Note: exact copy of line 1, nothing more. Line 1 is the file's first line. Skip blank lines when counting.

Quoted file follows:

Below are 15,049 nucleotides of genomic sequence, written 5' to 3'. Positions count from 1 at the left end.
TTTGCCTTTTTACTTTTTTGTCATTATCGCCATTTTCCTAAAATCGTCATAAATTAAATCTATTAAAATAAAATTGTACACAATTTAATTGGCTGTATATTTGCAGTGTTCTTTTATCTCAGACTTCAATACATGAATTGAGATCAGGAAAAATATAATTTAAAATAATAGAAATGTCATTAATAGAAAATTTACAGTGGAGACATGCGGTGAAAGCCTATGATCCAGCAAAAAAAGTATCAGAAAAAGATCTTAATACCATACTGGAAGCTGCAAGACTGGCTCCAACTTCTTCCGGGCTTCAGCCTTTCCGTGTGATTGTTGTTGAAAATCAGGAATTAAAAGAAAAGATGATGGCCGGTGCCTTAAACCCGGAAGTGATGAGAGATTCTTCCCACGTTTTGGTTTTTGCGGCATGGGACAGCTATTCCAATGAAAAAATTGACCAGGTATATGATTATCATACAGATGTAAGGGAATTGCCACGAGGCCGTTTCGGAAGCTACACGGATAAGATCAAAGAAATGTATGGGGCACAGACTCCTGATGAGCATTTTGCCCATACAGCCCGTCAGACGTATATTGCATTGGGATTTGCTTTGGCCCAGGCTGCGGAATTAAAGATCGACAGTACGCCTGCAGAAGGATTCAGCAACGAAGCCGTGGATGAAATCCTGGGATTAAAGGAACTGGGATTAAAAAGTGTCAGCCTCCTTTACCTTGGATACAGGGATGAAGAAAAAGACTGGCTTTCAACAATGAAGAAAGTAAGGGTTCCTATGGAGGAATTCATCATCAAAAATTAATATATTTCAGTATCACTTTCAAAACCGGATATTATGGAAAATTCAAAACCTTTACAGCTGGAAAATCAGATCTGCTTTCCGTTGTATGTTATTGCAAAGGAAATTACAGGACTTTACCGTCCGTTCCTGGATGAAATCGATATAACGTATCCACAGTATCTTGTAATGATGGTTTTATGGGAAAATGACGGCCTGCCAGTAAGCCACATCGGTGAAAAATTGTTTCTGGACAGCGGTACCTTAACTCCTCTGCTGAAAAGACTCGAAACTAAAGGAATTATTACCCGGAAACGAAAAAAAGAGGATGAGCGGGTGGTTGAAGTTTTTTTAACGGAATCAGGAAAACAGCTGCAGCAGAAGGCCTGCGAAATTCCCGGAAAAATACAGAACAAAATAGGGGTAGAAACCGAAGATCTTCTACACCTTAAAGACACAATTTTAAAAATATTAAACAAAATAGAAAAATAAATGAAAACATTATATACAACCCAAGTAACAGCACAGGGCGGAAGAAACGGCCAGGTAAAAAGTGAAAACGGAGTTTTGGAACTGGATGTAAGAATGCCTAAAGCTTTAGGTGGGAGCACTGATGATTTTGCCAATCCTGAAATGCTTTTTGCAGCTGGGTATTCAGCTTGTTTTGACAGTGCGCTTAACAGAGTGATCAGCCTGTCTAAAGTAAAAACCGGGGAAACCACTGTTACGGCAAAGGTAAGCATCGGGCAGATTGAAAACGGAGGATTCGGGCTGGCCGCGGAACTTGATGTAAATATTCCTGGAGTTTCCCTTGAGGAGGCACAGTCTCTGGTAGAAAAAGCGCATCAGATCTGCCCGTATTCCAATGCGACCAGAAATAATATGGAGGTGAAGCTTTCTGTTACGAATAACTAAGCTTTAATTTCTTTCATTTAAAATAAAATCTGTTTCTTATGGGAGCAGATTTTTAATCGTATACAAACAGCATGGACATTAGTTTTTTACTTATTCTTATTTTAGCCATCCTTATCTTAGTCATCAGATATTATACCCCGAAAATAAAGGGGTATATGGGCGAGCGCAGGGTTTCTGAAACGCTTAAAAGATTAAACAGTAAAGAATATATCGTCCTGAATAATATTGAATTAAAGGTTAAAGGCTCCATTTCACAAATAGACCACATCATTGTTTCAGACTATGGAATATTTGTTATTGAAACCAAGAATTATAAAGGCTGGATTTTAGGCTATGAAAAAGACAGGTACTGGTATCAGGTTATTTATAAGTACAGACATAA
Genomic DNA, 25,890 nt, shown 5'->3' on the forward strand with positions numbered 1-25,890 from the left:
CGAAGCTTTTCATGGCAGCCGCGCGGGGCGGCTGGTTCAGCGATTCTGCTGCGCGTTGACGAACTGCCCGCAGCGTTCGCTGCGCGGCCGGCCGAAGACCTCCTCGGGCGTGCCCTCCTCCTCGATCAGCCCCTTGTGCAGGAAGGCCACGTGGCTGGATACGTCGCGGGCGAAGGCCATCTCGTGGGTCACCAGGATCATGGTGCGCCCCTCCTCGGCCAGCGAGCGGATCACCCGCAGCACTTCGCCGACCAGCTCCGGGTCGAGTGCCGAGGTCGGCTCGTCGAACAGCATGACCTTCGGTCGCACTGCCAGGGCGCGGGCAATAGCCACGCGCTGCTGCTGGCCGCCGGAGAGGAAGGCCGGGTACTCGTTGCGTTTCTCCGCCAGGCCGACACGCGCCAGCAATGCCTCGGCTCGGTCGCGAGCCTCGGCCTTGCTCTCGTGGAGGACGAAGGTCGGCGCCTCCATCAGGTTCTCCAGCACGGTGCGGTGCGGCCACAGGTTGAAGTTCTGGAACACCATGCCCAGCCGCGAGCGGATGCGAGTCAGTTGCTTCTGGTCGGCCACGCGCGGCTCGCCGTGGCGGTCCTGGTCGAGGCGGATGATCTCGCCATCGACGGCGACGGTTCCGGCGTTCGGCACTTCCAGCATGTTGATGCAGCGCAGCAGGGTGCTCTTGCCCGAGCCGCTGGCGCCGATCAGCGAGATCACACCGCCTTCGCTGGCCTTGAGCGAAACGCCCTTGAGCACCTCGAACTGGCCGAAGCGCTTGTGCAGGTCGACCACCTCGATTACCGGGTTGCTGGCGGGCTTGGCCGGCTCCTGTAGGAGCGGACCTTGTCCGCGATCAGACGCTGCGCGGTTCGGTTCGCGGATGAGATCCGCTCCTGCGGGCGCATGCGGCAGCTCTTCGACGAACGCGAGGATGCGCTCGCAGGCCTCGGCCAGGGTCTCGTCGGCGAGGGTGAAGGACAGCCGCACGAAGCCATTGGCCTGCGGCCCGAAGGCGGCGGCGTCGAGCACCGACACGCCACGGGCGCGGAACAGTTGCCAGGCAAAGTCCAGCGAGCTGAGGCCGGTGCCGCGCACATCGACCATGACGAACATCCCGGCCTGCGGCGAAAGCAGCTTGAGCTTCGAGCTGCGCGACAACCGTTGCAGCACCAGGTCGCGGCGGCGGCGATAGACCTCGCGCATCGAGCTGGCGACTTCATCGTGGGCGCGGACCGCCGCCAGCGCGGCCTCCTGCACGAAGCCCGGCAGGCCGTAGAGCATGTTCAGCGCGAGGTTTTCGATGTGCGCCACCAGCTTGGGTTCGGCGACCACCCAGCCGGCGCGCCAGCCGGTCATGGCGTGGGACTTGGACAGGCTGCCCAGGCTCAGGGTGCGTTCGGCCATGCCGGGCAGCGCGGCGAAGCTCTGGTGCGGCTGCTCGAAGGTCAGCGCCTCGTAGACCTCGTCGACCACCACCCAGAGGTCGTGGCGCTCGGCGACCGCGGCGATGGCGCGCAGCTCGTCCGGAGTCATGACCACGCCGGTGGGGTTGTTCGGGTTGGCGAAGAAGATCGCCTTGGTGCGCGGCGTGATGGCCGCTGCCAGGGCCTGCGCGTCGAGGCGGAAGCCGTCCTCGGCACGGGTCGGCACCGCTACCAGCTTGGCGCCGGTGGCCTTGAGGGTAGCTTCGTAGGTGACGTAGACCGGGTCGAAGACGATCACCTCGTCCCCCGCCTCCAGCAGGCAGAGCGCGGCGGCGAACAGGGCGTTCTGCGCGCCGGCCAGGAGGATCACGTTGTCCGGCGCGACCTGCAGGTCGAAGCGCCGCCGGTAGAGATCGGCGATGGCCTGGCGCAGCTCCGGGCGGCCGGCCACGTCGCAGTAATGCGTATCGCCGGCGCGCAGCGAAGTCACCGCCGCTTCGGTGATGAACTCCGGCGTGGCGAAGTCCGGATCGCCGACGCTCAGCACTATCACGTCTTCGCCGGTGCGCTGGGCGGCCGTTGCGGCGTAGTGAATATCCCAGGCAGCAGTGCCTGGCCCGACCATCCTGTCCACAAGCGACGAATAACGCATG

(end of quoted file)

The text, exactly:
Below are 15,049 nucleotides of genomic sequence, written 5' to 3'. Positions count from 1 at the left end.